Alcohol Abuse


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Here are highlights from the week in Psychiatric Times.
The Week in Review: June 3-7

June 8th 2024

Here are highlights from the week in Psychiatric Times.

The study aims to collect data to optimize the design of the treatment’s upcoming phase 3 clinical trial.
First Patient Dosed in Pharmacokinetics Study of AD04 for Alcohol Use Disorder

June 5th 2024

How effective are these agents for AUD treatment? An expert shares highlights from his 2024 ASCP Annual Meeting Pharmaceutical Pipeline Update presentation.
An Update on GLP-1 Receptor Agonists as Pharmacotherapies for AUD

June 5th 2024

An analysis presented at the ASCP Annual Meeting explored the safety and tolerability of the treatment for alcohol and tobacco use disorders.
Efficacy of Semaglutide for the Treatment of Substance Use Disorders

May 29th 2024

Which is the best recommendation for the treatment of alcohol use disorder?
Abstinence vs Drinking in Moderation

May 3rd 2024

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The Best Film of 2008? Charlie Kaufman’s Synecdoche, New York

October 3rd 2009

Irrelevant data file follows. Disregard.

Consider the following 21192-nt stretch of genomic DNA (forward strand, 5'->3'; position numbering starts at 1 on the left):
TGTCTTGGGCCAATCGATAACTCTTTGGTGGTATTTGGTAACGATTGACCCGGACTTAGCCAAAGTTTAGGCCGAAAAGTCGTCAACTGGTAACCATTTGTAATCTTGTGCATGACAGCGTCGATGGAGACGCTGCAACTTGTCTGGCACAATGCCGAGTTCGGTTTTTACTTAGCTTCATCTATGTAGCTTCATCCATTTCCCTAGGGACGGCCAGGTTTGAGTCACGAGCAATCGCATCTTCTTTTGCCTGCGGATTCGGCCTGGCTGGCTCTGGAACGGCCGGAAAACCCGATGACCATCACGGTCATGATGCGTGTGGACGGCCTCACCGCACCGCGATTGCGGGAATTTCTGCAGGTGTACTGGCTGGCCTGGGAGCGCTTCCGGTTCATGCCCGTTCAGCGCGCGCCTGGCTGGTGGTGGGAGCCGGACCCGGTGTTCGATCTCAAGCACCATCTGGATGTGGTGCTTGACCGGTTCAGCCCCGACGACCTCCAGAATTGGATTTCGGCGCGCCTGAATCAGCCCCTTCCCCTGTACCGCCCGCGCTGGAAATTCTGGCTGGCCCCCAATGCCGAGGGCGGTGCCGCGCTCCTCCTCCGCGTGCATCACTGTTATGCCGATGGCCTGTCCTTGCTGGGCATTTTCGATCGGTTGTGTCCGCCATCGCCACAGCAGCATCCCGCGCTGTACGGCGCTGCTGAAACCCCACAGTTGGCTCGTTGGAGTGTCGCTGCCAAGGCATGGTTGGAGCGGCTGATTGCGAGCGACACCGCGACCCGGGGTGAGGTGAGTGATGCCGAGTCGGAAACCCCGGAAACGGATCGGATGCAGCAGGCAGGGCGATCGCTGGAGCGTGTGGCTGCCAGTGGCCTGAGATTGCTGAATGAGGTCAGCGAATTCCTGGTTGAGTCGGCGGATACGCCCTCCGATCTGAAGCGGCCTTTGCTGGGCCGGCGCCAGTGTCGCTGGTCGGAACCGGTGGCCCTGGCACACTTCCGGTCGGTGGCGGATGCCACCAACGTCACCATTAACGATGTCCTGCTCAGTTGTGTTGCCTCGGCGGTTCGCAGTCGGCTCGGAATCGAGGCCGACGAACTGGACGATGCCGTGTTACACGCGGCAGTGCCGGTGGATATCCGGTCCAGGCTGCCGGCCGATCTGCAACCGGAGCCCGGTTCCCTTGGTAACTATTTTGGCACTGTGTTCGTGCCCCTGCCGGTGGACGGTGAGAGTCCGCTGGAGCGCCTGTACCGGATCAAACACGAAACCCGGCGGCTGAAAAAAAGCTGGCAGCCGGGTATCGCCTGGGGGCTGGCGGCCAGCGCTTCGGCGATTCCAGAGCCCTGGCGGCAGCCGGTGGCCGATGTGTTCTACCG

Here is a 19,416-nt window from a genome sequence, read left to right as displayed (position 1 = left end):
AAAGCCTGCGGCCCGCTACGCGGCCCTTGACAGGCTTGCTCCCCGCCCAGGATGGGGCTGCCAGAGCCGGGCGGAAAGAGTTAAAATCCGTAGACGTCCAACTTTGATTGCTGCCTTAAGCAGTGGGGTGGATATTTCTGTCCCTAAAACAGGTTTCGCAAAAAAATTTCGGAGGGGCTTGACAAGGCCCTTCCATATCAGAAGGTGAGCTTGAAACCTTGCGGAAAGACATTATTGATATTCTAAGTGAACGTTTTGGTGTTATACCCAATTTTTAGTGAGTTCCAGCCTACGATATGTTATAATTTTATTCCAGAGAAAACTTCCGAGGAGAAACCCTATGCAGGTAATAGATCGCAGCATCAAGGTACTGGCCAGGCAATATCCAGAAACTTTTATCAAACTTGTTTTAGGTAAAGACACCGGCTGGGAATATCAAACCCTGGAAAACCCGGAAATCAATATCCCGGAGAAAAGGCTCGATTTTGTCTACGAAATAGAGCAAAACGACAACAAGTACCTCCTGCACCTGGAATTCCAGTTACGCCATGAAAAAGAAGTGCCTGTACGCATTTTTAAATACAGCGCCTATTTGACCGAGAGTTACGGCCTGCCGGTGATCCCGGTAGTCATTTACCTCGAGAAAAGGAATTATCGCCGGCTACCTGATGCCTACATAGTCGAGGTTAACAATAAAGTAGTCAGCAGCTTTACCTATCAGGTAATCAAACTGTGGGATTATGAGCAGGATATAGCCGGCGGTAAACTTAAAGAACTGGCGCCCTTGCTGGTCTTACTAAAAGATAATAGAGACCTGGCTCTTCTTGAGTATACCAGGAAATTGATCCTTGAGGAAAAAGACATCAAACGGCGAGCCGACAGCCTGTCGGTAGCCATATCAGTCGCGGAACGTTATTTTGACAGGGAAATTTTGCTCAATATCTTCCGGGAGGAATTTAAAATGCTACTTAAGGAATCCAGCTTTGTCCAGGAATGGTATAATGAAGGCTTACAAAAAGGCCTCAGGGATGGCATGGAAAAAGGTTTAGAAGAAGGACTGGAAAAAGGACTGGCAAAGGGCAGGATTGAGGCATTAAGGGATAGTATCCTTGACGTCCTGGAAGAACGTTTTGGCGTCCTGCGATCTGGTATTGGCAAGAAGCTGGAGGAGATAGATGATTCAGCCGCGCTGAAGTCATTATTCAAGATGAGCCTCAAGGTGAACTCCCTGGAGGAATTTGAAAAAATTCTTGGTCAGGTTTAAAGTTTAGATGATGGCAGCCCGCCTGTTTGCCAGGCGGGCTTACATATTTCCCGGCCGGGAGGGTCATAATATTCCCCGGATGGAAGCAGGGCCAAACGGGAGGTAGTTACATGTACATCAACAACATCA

Synecdoche, New York, screenwriter Charlie Kaufman’s directorial debut, was greeted with Best Film of the Year from critics and catcalls from moviegoers. It is a film that only someone like Psychiatric Times’ Editor in Chief, Dr Ron Pies, could fully understand (ie, a psychiatrist who knows about arcane neuroscience and literature). The problems start with the title. Most people have no idea what “synecdoche” means or how to pronounce it. Looking it up is not much help. The Oxford English Dictionary defines it as “a figure [of speech] by which a comprehensive term is used for a less comprehensive or vice versa, as whole for part or part for whole, genus for species or species for genus, etc.” The commentary adds to the confusion: “Formerly sometimes used loosely or vaguely, and not infrequently misexplained.” No matter. Most critics did not explain it anyway, emphasizing instead its pronunciation-si-NECK-doh-kee-which sort of rhymes with Schenectady (sken-ECK-tuh-dee), where the film “seems” to be set. They outdid each other, too, in their praise of the film, while being surprisingly candid about their inability to explain it. Roger Ebert called it “Joycean,” with the richness of literature. He enthused, “It’s about you. Whoever you are,” even though he conceded that he had not fully understood it. As for the ambiguity of the title, he advised readers to “get over it.”

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